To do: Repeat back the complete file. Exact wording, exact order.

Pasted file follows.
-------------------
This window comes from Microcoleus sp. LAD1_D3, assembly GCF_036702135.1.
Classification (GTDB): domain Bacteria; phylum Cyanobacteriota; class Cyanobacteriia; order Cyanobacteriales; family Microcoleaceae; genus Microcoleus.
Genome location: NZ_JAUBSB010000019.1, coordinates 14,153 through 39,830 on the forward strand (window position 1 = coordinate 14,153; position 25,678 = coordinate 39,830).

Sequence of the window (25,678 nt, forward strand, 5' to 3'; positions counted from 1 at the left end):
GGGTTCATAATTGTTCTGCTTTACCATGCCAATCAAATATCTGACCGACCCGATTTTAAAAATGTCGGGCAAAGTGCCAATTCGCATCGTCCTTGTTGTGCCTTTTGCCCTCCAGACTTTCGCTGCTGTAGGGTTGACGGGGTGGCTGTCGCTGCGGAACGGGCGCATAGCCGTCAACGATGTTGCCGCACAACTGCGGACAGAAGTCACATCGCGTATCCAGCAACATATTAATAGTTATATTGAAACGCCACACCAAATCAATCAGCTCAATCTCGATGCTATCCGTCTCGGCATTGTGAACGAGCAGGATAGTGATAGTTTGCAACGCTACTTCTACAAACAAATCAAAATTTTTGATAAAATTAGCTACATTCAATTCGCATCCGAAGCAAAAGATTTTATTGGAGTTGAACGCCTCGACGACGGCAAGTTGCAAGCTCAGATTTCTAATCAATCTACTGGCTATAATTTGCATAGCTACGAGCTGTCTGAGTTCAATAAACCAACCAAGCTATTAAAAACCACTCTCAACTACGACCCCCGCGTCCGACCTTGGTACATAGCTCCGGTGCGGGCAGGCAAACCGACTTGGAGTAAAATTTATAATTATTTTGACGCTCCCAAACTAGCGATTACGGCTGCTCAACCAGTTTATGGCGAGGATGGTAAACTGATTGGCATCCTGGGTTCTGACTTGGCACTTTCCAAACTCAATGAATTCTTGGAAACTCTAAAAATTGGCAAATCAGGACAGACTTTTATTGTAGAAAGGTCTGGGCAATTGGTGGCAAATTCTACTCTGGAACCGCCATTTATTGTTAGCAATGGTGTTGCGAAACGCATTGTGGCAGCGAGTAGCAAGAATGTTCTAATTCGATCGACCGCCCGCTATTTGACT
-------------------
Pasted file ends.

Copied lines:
This window comes from Microcoleus sp. LAD1_D3, assembly GCF_036702135.1.
Classification (GTDB): domain Bacteria; phylum Cyanobacteriota; class Cyanobacteriia; order Cyanobacteriales; family Microcoleaceae; genus Microcoleus.
Genome location: NZ_JAUBSB010000019.1, coordinates 14,153 through 39,830 on the forward strand (window position 1 = coordinate 14,153; position 25,678 = coordinate 39,830).

Sequence of the window (25,678 nt, forward strand, 5' to 3'; positions counted from 1 at the left end):
GGGTTCATAATTGTTCTGCTTTACCATGCCAATCAAATATCTGACCGACCCGATTTTAAAAATGTCGGGCAAAGTGCCAATTCGCATCGTCCTTGTTGTGCCTTTTGCCCTCCAGACTTTCGCTGCTGTAGGGTTGACGGGGTGGCTGTCGCTGCGGAACGGGCGCATAGCCGTCAACGATGTTGCCGCACAACTGCGGACAGAAGTCACATCGCGTATCCAGCAACATATTAATAGTTATATTGAAACGCCACACCAAATCAATCAGCTCAATCTCGATGCTATCCGTCTCGGCATTGTGAACGAGCAGGATAGTGATAGTTTGCAACGCTACTTCTACAAACAAATCAAAATTTTTGATAAAATTAGCTACATTCAATTCGCATCCGAAGCAAAAGATTTTATTGGAGTTGAACGCCTCGACGACGGCAAGTTGCAAGCTCAGATTTCTAATCAATCTACTGGCTATAATTTGCATAGCTACGAGCTGTCTGAGTTCAATAAACCAACCAAGCTATTAAAAACCACTCTCAACTACGACCCCCGCGTCCGACCTTGGTACATAGCTCCGGTGCGGGCAGGCAAACCGACTTGGAGTAAAATTTATAATTATTTTGACGCTCCCAAACTAGCGATTACGGCTGCTCAACCAGTTTATGGCGAGGATGGTAAACTGATTGGCATCCTGGGTTCTGACTTGGCACTTTCCAAACTCAATGAATTCTTGGAAACTCTAAAAATTGGCAAATCAGGACAGACTTTTATTGTAGAAAGGTCTGGGCAATTGGTGGCAAATTCTACTCTGGAACCGCCATTTATTGTTAGCAATGGTGTTGCGAAACGCATTGTGGCAGCGAGTAGCAAGAATGTTCTAATTCGATCGACCGCCCGCTATTTGACT